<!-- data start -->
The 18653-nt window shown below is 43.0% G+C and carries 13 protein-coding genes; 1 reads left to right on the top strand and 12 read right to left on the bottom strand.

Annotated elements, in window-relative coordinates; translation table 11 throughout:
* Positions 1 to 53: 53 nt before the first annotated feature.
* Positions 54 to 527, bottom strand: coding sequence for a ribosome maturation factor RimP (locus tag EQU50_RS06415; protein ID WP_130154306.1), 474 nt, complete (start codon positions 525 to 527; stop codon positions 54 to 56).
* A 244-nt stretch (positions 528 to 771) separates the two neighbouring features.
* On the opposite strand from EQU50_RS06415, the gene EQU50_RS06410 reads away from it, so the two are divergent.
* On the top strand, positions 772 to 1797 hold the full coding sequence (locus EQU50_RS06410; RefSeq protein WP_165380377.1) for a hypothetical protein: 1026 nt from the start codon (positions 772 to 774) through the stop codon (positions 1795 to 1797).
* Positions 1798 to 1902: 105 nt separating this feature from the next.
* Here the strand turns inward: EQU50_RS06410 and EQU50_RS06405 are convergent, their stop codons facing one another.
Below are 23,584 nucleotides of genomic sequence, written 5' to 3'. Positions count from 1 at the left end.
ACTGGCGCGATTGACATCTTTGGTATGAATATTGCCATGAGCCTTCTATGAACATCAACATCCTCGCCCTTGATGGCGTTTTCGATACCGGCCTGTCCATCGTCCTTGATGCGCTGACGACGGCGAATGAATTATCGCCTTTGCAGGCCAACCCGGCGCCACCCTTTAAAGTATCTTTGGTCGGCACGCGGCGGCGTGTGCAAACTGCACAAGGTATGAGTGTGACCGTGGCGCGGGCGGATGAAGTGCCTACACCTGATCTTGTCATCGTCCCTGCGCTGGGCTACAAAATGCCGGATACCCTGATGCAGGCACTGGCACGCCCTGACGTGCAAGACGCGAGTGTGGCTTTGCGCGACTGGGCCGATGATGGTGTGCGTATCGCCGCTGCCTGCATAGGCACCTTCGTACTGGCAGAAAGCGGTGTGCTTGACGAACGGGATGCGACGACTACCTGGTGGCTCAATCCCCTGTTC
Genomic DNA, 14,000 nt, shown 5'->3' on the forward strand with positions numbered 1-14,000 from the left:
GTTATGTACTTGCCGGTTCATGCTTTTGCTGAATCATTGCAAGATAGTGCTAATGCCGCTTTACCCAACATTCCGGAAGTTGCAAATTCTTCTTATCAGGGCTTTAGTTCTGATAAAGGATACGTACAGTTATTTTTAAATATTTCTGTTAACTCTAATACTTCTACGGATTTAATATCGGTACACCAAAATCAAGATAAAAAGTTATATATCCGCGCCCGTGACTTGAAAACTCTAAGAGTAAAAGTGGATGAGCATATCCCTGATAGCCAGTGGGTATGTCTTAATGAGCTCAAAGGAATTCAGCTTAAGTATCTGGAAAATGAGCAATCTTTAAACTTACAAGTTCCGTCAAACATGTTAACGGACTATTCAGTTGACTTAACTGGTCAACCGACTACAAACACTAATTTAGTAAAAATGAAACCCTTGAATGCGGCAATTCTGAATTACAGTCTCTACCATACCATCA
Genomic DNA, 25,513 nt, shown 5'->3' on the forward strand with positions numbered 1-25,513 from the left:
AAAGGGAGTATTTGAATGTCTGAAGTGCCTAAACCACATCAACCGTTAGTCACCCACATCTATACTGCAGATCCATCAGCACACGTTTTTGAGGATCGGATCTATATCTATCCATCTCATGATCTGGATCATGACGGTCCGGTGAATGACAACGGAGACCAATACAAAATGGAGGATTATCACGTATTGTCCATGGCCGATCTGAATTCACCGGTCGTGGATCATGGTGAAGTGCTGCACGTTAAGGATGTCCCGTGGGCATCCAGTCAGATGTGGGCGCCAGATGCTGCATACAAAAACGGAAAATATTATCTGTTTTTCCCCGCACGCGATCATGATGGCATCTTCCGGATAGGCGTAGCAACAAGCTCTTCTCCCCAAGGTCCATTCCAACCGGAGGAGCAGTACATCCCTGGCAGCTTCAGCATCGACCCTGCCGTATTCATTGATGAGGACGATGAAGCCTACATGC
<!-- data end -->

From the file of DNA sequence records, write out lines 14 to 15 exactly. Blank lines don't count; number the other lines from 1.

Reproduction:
Genomic DNA, 25,513 nt, shown 5'->3' on the forward strand with positions numbered 1-25,513 from the left:
AAAGGGAGTATTTGAATGTCTGAAGTGCCTAAACCACATCAACCGTTAGTCACCCACATCTATACTGCAGATCCATCAGCACACGTTTTTGAGGATCGGATCTATATCTATCCATCTCATGATCTGGATCATGACGGTCCGGTGAATGACAACGGAGACCAATACAAAATGGAGGATTATCACGTATTGTCCATGGCCGATCTGAATTCACCGGTCGTGGATCATGGTGAAGTGCTGCACGTTAAGGATGTCCCGTGGGCATCCAGTCAGATGTGGGCGCCAGATGCTGCATACAAAAACGGAAAATATTATCTGTTTTTCCCCGCACGCGATCATGATGGCATCTTCCGGATAGGCGTAGCAACAAGCTCTTCTCCCCAAGGTCCATTCCAACCGGAGGAGCAGTACATCCCTGGCAGCTTCAGCATCGACCCTGCCGTATTCATTGATGAGGACGATGAAGCCTACATGC